Monday, August 16, 2010. When you turn into the driveway from the busy four-lane thoroughfare, you’re greeted by trees and flowers within the central parking lot and in front of the surrounding warm-colored apartments. It’s an oasis of lush green biodiversity, a rural-feeling village within an urban surround. Permaculture put into practice.
In the four years since we taped Pam and Joe Leitch of the Portland Permaculture Institute, they’ve accomplished the impossible. Their renovated farmhouse in northeastern Portland has expanded to become a 37-unit ecovillage. They purchased an adjoining apartment complex which they upgraded to be as energy efficient and green as reasonably possible. And they worked entirely “the system” to get construction loans and enable mortgage financing as a condominium.
At the same time, they established the ecovillage vision and values, by-laws, and had numerous meetings with potential members to make sure the fit was good both for prospective and existing members. In spite of the economic crash of 2008, the ecovillage was fully bought into by opening day in spring of 2009. And the residents had already begun bonding as a community.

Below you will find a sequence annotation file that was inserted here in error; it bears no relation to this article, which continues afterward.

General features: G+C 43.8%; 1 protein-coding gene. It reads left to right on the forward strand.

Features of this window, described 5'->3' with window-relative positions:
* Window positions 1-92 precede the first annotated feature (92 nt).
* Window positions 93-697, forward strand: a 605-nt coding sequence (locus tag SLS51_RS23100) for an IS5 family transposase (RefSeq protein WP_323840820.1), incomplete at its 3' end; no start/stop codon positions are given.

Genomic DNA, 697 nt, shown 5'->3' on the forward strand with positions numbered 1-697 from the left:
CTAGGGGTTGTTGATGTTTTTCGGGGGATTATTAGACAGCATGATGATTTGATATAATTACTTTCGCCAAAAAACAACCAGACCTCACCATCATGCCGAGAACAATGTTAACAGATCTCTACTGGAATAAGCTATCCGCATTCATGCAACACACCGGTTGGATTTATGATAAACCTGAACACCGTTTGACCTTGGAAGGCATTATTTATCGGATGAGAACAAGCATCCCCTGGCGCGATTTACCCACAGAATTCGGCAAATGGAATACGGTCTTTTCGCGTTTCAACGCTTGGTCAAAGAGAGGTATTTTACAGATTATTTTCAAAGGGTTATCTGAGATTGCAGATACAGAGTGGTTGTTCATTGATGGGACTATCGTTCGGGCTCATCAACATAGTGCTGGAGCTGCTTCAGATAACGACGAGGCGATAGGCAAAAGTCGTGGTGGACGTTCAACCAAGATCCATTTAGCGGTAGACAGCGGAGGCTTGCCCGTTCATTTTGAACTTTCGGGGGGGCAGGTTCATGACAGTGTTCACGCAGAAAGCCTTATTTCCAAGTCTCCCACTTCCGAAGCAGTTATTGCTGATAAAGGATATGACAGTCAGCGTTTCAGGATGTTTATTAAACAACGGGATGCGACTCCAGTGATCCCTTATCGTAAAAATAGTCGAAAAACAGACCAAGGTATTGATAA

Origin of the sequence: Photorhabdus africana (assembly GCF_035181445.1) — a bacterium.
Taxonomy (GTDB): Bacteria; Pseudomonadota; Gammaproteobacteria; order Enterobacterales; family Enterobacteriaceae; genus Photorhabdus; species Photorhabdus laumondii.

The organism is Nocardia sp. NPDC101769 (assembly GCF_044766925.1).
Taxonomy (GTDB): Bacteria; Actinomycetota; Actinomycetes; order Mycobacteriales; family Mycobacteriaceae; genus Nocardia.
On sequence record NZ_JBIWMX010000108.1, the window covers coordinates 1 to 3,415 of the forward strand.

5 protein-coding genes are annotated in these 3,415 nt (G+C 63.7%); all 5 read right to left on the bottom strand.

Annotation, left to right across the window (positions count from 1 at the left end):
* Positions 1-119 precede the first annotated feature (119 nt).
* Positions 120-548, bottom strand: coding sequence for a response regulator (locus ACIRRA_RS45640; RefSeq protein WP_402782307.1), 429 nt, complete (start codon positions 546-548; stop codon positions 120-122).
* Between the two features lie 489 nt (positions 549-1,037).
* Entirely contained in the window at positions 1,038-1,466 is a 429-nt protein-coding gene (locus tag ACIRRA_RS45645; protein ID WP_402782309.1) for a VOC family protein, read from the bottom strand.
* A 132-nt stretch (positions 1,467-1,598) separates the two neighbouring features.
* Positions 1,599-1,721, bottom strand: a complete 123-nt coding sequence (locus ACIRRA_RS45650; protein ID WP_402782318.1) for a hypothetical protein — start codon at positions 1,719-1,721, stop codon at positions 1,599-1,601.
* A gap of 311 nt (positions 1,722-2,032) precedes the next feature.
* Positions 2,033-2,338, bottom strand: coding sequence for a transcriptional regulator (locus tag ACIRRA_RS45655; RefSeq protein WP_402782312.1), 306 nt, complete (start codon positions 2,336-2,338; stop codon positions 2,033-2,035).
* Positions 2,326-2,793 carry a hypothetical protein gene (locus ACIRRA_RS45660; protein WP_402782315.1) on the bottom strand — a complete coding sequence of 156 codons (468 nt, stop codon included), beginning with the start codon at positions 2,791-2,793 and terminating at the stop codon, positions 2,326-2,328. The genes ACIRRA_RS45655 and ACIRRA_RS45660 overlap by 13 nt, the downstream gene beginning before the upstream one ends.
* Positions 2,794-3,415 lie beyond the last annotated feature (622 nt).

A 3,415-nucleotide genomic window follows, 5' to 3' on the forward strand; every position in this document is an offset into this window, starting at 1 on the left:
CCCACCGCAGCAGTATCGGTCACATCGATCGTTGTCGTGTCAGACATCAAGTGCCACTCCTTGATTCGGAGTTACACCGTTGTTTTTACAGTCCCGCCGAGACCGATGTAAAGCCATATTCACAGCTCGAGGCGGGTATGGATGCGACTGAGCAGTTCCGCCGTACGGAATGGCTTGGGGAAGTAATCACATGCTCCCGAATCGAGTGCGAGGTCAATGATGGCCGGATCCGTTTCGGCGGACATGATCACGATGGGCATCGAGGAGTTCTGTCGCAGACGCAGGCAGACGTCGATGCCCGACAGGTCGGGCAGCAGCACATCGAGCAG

It seemed to us that the community members are comfortable with one another. Like an extended family, perhaps. The eight-year old who greeted us knew right where Joe and Pam live. We taped our conversation not only with Joe and Pam, but also with several community members. You’ll get a flavor for the many working groups, required trainings in conflict resolution and consensus, and what it’s like living there.
It seems this ecovillage didn’t have to wait for years for people to bond into a community: it took the fast track not only for renovation but for community-building. A model for creating intentional community in place, and a good resource for others wishing to do likewise.